Tech

FaceApp's Data Privacy Concerns Are Much Bigger Than Russia

The reality is that there are other popular apps tracking a lot more important information than a selfie.
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If you’ve been on social media in the past week or so, you’ve likely run into the FaceApp Challenge. Like a Benjamin Button fever dream, Twitter and Instagram have been flooded with images of young people turned old via a filter in FaceApp, an app seeing its second viral moment in two years. Naturally, like most things that go viral, FaceApp is now facing a backlash. Twitter users have noted that FaceApp was created by developers at WirelessLabs in St. Petersburg, Russia in 2017 and that its Terms and Agreement suggest they own your photos. Cue the panic.

Like other apps, FaceApp asks permission to access your photos, which are then sent through "a state of the art photo-editor powered by AI" to modify those images. In this latest trend, the app uses its technology to make users' faces look older. But, the language in the Terms and the app's country of origin has sparked a little bit of fear in the press. The New York Post reported today that "Russians now own all your old photos."

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However, the language in FaceApp's privacy policy isn't anything unusual—similar to many normal weather apps, health apps, etc. As Vice writes:

Extracting data from unsuspecting users, selling and sharing that data god-knows-where, and justifying it by providing users unreadable privacy policies is a near-universal practice. It transcends Cold War phobias. It’s not Russian. It’s not American. It’s a fundamentally capitalist practice. Companies can only provide free apps and profit if they scrape and share data from the people that use it.

In a statement to Tech Crunch, the company said, "Most images are deleted from our servers within 48 hours from the upload date."

According to the FaceApp website, it currently has "over 80 million active users," yet the viral concerns are not about how massive corporations buy-and-sell our data, it's based on the notion that the Kremlin is maliciously hoarding our old selfies.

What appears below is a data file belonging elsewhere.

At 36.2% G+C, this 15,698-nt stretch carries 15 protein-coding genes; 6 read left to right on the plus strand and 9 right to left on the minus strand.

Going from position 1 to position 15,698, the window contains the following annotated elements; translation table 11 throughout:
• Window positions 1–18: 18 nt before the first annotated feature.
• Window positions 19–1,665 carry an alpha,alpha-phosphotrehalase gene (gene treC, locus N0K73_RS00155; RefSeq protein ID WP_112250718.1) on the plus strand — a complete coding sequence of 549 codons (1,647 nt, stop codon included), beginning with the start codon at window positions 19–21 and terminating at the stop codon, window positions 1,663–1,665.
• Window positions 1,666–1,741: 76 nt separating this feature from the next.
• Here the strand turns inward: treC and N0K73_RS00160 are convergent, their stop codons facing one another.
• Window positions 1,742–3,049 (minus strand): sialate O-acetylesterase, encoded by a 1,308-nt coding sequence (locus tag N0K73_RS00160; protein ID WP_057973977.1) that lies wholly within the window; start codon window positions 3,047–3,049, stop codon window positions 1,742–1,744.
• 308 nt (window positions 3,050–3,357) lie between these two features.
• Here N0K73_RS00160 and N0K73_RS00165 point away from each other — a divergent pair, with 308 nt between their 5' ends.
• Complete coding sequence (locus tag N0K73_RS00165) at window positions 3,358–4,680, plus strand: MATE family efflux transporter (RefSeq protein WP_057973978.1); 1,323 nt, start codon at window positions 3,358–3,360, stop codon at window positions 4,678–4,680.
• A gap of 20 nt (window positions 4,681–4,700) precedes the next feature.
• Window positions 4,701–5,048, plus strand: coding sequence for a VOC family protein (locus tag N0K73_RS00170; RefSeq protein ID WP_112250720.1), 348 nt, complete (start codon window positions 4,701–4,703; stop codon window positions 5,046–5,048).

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But, there is reason to be concerned about how all companies—not just Russian ones—use and sell our data. China has reportedly been using facial recognition to target minorities while Russia allegedly had deep roots in Cambridge Analytica and Facebook advertising. So, there are certainly reasons to be concerned about the data you're sharing with companies—but the issue is a whole lot more complex than that photo you accidentally took from your pocket.

Data is powerful, but so is education. Before going full Red Selfie Scare, go through your phone and actually assess how much information you're already putting out into the world. 

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On a phone with iOS, it's as simple as going to your Settings and scrolling to the bottom of that page. Every app on your phone has an entry. Click on whichever one you're curious about and it will show you what information an app is accessing. If you're a thorough paranoiac, reading Terms and Agreement for an app you're unsure about is one way to get the bottom of your concerns.

The big solution here is that if you don’t want to have your image and information at risk, don’t use the app. But if you’re concerned about your information (or your selfies), you may also want to check your privacy settings for Twitter, Instagram, Facebook, and Google. After all, every time a photo is uploaded to Facebook and suggests you tag someone, that too is facial recognition. You might be surprised with the access you’ve already given to these mega companies.

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And for God’s sake, use this app’s viral moment as a reminder to moisturize and use sunscreen every day.

This story originally appeared on Esquire.com.

* Minor edits have been made by the Esquiremag.ph editors.

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